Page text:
New products may indeed be the rocket fuel for growth and expansion for an enterprise but when it comes to consumption, Americans tend to be stick-in-the-mud traditionalists who tend to choose the tried-and-true over innovation, a few stories last week tell us.
Only 30% of restaurant customers will try a new item on a restaurant menu, according to new research out of The NPD Group. Not only that, according to “NPD’s Menu Item Trial: Motivating First-Time and Repeat Orders,” of that “30% of customers who did venture outside their normal patterns to eat something different, the vast majority, or 73%, tried an item that already was a regular fixture on the restaurant’s menu,” writes Mark Brandau in Nation’s Business News.
“Consumers reported a greater willingness to try new things at full-service restaurants, with the casual-dining segment showing the most trial in NPD’s study. Forty percent of consumers who had tried a new item recently bought that dish at a casual-dining restaurant while 25% of those respondents tried something new at a midscale or family-dining restaurant,” Brandau reports.
A Food Business News infographic breaks down the survey results by channel.
Of those consumers willing to venture outside of their comfort zone, 17% said they will order a new item and 10% will try a limited-time offer, according to Monica Watrous in Food Business News.
“Perceptions of taste and visual appeal, as well as healthfulness and price, may drive a consumer to order something new, but generally diners will trade in their pre-planned menu item only if the unfamiliar product is the same food type, NPD said,” Watrous reports.
It’s no wonder, then, that after traveling to restaurants across the country that are more than 100 years old for his new book A Century of Restaurants: Stories and Recipes from 100 of America's Most Historic and Successful Restaurants, author Rick Browne’s prime ingredient for culinary success is “don’t radically change the menu,” as the Associated Press’ Suzette Laboy reports in the Ocala Star Banner.
“‘In a lot of cases, people order a dish that they had one time or another,’ Browne said, adding that diners return to spots they went to as a child. ‘It's comfort food that comes with memories,’” writes Laboy.
Meanwhile, traditional radio broadcasters have come up with a new approach to fending off the digital competition that allows listeners to create their own channels based on a particular artist or sound and thereby increase their exposure to different tunes and performers. The are offering less variety more often, Hannah Karp reports in the Wall Street Journal, citing data from of Clear Channel Communications’ Mediabase division that show that the top 10 songs last year were played close to twice as much over the airwaves than they were 10 years ago.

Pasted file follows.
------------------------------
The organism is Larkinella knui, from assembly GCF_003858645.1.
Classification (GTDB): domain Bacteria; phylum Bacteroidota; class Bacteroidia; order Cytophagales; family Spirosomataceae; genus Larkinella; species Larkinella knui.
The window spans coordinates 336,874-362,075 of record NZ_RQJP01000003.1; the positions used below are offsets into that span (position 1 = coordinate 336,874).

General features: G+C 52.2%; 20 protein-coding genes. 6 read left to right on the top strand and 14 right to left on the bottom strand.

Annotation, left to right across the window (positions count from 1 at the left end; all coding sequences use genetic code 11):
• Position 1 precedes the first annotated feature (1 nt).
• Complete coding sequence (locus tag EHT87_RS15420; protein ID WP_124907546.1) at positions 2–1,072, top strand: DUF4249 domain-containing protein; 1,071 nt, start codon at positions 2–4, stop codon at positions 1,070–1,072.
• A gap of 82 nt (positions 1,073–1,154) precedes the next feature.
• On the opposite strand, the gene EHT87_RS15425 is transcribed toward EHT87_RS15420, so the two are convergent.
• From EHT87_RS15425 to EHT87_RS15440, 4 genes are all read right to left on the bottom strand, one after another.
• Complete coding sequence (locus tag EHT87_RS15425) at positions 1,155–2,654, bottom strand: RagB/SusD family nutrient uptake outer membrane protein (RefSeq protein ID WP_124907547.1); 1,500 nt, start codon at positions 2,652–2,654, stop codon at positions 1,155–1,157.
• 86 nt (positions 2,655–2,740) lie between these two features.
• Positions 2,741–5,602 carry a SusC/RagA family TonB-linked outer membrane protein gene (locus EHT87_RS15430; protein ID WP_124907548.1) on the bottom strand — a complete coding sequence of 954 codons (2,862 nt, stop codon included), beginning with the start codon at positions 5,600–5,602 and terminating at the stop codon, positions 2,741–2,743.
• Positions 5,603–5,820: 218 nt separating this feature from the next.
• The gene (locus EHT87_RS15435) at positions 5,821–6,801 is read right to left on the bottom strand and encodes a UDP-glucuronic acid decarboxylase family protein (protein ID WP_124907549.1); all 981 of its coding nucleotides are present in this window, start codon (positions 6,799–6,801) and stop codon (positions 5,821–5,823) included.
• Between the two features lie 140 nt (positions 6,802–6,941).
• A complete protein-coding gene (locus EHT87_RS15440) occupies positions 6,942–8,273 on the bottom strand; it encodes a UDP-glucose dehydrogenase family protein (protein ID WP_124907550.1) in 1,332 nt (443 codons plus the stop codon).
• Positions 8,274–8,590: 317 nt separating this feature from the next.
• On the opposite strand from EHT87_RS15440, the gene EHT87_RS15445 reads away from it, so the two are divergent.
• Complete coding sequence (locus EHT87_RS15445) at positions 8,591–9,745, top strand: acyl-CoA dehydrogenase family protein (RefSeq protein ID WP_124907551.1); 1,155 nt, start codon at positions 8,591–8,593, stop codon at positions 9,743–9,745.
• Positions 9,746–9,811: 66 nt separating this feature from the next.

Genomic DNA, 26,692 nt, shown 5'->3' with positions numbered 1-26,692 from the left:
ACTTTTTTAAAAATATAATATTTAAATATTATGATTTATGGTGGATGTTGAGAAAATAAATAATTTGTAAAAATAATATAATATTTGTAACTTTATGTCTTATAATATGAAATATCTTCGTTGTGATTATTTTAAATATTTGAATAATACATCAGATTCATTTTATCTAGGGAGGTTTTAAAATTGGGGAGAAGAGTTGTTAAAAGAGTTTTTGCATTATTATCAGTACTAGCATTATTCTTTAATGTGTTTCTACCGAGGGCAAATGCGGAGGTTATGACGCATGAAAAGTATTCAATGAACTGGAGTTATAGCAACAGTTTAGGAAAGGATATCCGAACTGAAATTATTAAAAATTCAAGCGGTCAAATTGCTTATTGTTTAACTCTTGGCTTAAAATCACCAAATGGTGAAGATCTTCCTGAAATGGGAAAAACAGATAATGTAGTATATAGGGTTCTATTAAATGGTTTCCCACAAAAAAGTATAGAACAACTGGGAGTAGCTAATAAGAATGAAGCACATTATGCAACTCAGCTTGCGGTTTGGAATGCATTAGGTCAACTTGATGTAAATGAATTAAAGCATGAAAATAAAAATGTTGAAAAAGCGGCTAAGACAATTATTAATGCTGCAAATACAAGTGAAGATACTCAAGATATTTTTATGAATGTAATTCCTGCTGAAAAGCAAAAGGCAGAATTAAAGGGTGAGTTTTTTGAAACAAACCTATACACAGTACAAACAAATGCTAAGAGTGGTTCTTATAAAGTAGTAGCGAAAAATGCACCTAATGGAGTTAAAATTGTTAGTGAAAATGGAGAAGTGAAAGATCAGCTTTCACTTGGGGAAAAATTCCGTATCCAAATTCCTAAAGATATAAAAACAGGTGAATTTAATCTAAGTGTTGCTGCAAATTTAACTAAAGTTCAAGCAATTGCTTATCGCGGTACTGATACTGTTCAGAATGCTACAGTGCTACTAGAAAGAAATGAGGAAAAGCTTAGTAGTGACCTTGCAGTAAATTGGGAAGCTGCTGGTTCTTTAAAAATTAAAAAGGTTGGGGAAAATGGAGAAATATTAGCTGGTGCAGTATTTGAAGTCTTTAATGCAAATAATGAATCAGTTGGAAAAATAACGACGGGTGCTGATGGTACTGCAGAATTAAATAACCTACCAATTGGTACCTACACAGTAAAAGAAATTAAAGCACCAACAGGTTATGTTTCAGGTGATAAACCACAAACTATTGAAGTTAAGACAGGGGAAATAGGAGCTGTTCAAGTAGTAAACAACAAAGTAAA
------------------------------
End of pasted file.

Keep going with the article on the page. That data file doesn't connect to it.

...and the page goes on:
“The strategy is based on a growing amount of research that shows in increasingly granular detail what radio programmers have long believed — listeners tend to stay tuned when they hear a familiar song, and tune out when they hear music they don't recognize,” Karp writes.
Ebro Darden, VP of programming at New York's Hot 97, tells Karp that he “didn't have the space” to add a single from Wiz Khalifa's album "O.N.I.F.C." to the rotation last winter, “even though he liked it, the record label had bought ad time, and Mr. Khalifa — who would come in to do promotional interviews — is one of hip-hop's biggest stars.”
In radio today, Darden says, "taking risks is not rewarded, so we have to be more careful than ever before."
Our fear of risk and change as a species is not confined to restaurants and what we like to blast though the sound system in the privacy of our own automobiles.
“They say the only one who really likes change is a wet baby,” career coach Phyllis Mufson tellsForbes’Jacquelyn Smith in “12 Tips for Overcoming Your Fear of Change at Work” last Thursday. “We’re creatures of habit and changes at work move us out of our comfort zone,” according to Mufson. “Depending how we view the change and how it is presented to us by management, it can be more or less stressful and bring up a variety of fears.”
Smith compiled a dozen strategies for dealing with changes such as a new boss, budget cuts or a revised job description, including:
It appears that consumers, on the other hand, generally have a much simpler time dealing with disruption: Don’t buy in.